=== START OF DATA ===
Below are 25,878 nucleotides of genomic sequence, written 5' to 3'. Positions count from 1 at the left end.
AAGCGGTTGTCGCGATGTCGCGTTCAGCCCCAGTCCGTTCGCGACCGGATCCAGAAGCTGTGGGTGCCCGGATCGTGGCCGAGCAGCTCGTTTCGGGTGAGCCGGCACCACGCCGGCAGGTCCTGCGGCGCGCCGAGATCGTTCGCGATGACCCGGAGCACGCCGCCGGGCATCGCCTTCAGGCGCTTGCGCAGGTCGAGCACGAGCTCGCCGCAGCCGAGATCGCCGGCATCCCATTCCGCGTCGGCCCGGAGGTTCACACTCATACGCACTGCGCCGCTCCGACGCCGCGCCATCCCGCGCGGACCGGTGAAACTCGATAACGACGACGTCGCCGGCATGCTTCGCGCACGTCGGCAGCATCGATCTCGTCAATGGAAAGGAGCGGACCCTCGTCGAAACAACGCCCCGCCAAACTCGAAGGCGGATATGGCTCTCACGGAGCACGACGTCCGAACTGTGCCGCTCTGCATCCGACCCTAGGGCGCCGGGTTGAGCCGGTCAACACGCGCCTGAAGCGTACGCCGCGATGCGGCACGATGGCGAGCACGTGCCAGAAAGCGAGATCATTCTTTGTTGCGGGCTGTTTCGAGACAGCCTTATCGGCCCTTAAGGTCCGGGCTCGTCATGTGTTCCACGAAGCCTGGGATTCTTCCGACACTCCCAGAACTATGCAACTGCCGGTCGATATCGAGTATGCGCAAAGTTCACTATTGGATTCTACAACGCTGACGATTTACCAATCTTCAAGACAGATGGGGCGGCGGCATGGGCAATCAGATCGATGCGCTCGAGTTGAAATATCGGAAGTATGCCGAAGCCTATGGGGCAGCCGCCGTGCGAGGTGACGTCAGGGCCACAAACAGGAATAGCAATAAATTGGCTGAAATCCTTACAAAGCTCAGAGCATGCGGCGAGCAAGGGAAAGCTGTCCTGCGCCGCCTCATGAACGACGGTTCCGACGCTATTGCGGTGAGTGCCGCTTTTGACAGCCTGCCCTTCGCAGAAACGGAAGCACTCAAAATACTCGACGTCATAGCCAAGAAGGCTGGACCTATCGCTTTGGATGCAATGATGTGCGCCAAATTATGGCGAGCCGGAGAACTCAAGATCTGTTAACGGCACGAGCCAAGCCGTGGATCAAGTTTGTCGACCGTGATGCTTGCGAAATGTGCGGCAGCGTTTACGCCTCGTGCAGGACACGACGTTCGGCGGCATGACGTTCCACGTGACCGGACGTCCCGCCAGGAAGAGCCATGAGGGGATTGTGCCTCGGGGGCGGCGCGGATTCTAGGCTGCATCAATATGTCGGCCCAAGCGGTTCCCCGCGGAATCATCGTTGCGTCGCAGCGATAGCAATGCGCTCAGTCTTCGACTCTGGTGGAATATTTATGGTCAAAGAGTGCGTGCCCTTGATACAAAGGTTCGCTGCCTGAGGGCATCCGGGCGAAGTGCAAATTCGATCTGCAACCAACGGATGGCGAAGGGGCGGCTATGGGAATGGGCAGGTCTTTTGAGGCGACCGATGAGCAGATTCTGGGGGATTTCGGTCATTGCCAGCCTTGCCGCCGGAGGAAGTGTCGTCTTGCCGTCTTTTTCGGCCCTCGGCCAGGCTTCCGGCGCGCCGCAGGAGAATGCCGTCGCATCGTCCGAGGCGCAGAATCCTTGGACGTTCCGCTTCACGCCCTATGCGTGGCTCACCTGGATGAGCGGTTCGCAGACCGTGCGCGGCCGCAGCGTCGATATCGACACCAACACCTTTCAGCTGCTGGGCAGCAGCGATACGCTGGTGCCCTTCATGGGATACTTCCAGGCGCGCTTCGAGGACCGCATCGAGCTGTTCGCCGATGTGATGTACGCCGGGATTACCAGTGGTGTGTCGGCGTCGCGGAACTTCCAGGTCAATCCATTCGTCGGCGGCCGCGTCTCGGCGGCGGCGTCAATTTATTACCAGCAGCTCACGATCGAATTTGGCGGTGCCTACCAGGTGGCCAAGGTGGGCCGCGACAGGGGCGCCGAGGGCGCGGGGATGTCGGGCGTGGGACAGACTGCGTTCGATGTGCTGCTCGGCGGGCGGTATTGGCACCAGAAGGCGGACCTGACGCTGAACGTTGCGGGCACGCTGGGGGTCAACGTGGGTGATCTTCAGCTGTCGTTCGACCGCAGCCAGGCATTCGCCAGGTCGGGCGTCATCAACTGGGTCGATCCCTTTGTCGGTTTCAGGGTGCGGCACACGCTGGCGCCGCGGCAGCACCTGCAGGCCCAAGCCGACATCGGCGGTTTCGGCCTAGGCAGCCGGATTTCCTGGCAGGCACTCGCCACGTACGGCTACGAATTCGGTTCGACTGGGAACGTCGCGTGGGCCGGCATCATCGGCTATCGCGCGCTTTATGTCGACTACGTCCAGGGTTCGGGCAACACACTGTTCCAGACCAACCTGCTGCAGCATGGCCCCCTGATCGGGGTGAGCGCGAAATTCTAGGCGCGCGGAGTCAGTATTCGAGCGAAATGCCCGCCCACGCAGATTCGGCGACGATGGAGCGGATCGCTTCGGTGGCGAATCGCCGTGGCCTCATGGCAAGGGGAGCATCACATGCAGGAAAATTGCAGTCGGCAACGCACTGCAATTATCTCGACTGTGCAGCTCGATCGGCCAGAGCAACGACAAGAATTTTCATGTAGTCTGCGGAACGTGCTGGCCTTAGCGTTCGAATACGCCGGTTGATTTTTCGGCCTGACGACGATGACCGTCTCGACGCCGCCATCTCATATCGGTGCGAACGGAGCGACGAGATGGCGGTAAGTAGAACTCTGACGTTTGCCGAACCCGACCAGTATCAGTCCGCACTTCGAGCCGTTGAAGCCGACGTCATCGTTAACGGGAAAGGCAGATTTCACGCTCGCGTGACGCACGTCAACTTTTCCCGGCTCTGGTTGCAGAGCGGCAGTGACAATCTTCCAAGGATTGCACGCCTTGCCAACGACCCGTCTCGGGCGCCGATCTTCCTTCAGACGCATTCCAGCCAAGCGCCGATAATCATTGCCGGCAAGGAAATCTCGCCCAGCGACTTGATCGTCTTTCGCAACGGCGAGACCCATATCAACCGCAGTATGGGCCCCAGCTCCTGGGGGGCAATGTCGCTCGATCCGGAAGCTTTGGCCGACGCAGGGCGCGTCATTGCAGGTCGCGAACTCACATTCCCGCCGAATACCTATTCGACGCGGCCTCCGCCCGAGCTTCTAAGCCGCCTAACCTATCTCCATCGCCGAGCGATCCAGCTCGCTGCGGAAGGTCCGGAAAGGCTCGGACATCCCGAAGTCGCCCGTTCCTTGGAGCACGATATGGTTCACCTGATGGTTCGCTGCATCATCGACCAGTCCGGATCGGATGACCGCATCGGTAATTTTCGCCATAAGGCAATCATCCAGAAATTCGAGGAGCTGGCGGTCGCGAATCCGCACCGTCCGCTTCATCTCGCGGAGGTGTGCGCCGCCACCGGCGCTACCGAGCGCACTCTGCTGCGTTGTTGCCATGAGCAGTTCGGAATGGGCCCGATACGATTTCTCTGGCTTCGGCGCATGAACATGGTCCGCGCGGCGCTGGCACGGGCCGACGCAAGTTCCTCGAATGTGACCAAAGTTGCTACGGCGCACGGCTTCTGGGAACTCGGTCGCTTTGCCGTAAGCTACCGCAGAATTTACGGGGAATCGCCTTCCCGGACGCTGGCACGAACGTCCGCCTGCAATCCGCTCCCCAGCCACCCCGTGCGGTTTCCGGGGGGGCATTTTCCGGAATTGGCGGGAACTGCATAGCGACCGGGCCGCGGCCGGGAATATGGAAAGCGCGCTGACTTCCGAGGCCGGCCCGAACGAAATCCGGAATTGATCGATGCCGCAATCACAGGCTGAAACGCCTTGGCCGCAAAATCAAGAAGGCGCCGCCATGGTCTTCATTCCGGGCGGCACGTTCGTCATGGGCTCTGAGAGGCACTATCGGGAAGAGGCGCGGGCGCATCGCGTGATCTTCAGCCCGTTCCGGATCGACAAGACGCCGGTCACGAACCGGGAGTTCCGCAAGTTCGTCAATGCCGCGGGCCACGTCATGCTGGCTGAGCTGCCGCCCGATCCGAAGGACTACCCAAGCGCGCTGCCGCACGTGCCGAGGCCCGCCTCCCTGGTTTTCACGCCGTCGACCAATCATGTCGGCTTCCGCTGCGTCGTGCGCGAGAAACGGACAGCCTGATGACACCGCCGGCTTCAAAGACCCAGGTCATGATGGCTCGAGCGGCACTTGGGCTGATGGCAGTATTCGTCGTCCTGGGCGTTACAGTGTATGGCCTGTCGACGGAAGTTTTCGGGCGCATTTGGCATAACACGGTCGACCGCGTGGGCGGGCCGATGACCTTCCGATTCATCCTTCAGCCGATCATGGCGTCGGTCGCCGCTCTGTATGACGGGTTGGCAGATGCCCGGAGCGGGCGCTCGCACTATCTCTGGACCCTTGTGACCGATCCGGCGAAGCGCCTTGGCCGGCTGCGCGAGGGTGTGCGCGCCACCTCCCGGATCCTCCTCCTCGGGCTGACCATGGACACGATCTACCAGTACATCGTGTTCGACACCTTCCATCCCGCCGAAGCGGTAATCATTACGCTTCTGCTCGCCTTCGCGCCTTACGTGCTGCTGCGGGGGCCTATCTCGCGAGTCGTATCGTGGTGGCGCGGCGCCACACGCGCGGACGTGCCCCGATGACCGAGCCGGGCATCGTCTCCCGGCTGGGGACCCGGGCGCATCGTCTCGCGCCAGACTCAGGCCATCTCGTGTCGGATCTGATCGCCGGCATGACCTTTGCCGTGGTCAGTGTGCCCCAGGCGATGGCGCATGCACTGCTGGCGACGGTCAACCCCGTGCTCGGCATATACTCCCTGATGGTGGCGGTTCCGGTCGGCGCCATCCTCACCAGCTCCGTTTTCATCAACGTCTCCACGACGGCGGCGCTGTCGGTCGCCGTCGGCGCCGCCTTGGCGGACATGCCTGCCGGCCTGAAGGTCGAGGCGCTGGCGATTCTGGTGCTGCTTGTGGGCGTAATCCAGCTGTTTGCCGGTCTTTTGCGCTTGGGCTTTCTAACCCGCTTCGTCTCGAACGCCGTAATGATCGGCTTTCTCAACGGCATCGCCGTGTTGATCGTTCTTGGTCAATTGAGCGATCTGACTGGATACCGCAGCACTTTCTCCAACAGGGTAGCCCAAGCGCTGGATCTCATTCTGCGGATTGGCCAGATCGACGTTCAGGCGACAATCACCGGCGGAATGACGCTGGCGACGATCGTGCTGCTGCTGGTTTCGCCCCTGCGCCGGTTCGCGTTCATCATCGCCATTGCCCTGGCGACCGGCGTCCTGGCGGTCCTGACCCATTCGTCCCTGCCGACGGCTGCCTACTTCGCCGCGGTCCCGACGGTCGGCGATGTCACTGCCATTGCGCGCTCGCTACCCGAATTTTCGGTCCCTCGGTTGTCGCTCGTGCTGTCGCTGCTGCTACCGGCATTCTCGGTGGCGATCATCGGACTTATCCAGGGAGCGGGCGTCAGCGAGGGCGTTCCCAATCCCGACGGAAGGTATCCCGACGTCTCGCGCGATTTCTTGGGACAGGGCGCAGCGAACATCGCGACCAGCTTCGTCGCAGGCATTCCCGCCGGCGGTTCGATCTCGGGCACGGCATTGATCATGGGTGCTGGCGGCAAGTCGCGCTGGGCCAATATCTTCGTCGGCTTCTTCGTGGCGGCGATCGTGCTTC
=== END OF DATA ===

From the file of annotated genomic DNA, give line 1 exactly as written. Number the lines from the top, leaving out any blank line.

Below are 25,878 nucleotides of genomic sequence, written 5' to 3'. Positions count from 1 at the left end.